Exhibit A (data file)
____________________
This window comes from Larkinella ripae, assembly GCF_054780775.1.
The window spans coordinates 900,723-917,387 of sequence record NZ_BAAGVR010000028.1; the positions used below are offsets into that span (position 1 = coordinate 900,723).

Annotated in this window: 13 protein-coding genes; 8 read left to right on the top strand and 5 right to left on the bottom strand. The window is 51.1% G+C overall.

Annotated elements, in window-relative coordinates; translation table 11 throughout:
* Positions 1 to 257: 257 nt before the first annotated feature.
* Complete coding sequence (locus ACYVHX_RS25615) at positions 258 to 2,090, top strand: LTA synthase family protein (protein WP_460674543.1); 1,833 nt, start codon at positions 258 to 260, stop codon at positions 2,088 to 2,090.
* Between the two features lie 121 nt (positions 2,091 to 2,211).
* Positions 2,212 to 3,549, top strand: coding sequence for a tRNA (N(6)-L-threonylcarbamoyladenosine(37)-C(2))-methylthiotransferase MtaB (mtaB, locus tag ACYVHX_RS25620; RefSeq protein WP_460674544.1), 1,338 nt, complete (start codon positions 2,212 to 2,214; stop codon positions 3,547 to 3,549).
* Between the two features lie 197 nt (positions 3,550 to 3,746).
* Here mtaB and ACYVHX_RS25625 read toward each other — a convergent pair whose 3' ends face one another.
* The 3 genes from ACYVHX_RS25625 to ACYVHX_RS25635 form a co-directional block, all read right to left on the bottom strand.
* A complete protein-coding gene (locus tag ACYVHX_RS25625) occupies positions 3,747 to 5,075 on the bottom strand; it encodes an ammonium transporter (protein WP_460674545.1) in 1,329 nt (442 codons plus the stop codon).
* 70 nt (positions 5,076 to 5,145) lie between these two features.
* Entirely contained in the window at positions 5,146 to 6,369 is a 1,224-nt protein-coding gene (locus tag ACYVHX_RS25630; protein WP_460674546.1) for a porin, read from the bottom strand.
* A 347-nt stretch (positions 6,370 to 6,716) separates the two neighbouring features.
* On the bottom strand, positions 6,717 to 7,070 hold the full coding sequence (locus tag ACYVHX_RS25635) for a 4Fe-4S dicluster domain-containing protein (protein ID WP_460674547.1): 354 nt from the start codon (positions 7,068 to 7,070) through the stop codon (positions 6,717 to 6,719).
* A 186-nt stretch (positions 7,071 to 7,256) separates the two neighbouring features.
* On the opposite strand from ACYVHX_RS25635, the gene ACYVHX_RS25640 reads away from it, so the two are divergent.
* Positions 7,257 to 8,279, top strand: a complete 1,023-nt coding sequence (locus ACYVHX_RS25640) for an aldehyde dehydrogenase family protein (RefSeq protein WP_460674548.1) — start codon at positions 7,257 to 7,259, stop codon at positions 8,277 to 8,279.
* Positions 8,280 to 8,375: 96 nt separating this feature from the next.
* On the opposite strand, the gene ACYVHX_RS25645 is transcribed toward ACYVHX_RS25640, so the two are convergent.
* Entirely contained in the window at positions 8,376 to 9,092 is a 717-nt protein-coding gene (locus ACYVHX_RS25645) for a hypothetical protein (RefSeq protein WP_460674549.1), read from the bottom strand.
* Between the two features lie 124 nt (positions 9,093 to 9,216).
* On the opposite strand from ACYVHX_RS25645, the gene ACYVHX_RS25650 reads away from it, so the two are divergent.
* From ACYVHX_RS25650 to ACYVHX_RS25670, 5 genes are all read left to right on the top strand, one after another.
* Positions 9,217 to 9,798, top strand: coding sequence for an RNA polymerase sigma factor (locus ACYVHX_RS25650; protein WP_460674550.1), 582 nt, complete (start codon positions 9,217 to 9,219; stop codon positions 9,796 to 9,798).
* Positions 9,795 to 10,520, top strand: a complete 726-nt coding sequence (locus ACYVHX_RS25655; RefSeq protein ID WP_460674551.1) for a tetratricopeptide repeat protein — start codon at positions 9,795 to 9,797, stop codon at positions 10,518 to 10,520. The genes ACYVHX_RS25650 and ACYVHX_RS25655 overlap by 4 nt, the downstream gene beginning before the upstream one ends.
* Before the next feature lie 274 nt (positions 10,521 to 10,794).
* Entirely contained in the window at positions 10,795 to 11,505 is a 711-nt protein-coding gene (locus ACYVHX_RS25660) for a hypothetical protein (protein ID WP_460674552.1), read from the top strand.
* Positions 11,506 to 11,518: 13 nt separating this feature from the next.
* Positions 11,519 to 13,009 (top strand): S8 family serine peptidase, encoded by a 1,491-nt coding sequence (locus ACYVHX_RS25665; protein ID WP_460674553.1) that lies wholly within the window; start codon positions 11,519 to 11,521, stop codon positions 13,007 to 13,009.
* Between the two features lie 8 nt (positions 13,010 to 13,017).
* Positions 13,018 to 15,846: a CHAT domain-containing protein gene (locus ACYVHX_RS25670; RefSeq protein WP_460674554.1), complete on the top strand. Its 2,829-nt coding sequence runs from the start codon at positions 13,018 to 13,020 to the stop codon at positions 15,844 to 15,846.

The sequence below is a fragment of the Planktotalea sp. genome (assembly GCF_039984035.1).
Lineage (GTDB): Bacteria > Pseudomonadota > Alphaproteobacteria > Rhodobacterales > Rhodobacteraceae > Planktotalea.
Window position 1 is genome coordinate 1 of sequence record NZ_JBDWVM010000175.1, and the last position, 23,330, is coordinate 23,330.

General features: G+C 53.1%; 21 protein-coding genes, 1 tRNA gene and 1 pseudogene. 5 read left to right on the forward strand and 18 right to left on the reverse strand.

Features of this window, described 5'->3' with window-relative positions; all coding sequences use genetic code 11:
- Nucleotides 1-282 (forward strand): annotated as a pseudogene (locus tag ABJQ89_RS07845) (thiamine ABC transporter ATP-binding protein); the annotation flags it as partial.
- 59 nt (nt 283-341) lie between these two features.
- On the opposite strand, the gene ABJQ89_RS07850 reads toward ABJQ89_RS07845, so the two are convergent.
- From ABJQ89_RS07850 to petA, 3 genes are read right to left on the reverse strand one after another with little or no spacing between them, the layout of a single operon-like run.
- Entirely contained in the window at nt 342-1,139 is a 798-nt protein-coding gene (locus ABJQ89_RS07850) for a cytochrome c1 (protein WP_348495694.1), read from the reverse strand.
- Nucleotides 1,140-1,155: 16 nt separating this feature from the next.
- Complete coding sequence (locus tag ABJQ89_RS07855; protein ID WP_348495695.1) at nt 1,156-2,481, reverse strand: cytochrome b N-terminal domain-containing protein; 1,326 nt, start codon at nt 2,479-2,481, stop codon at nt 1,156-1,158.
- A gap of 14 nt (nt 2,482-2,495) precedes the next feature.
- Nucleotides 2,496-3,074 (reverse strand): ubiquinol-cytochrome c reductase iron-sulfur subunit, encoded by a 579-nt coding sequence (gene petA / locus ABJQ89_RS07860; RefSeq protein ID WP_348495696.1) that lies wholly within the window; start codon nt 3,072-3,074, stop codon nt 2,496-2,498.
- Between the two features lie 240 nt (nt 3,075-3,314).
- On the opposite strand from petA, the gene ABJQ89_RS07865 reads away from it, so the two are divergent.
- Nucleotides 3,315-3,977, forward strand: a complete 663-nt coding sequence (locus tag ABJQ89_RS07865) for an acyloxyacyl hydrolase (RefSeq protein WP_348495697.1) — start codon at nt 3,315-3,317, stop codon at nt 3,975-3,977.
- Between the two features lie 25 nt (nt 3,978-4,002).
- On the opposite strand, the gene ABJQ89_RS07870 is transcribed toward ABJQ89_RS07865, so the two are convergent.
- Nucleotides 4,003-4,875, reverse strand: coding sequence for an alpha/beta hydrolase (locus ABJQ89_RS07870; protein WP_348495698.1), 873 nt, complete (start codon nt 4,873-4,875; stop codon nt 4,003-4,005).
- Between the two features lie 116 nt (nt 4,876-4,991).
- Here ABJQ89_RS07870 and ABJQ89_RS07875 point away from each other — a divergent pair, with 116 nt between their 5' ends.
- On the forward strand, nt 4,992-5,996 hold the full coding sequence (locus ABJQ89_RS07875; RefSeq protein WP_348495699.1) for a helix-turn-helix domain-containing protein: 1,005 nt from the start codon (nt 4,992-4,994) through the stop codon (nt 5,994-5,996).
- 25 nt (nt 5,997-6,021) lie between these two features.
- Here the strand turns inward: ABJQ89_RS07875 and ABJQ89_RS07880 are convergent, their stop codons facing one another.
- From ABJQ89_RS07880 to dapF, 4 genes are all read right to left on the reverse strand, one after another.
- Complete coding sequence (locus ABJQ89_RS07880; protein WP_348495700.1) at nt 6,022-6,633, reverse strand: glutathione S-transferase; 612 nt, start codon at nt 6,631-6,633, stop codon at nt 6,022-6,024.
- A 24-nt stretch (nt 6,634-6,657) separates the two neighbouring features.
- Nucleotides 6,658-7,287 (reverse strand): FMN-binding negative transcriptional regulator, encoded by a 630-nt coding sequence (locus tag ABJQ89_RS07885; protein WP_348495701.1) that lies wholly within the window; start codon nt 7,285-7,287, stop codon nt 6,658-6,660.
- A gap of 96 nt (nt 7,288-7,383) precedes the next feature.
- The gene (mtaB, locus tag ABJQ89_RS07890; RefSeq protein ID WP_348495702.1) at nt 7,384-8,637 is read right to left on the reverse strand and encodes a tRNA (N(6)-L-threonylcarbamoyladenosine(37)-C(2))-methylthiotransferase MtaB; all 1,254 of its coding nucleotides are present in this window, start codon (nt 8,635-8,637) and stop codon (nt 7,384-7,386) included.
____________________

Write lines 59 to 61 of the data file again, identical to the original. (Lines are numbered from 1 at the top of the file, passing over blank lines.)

- From ABJQ89_RS07880 to dapF, 4 genes are all read right to left on the reverse strand, one after another.
- Complete coding sequence (locus ABJQ89_RS07880; protein WP_348495700.1) at nt 6,022-6,633, reverse strand: glutathione S-transferase; 612 nt, start codon at nt 6,631-6,633, stop codon at nt 6,022-6,024.
- A 24-nt stretch (nt 6,634-6,657) separates the two neighbouring features.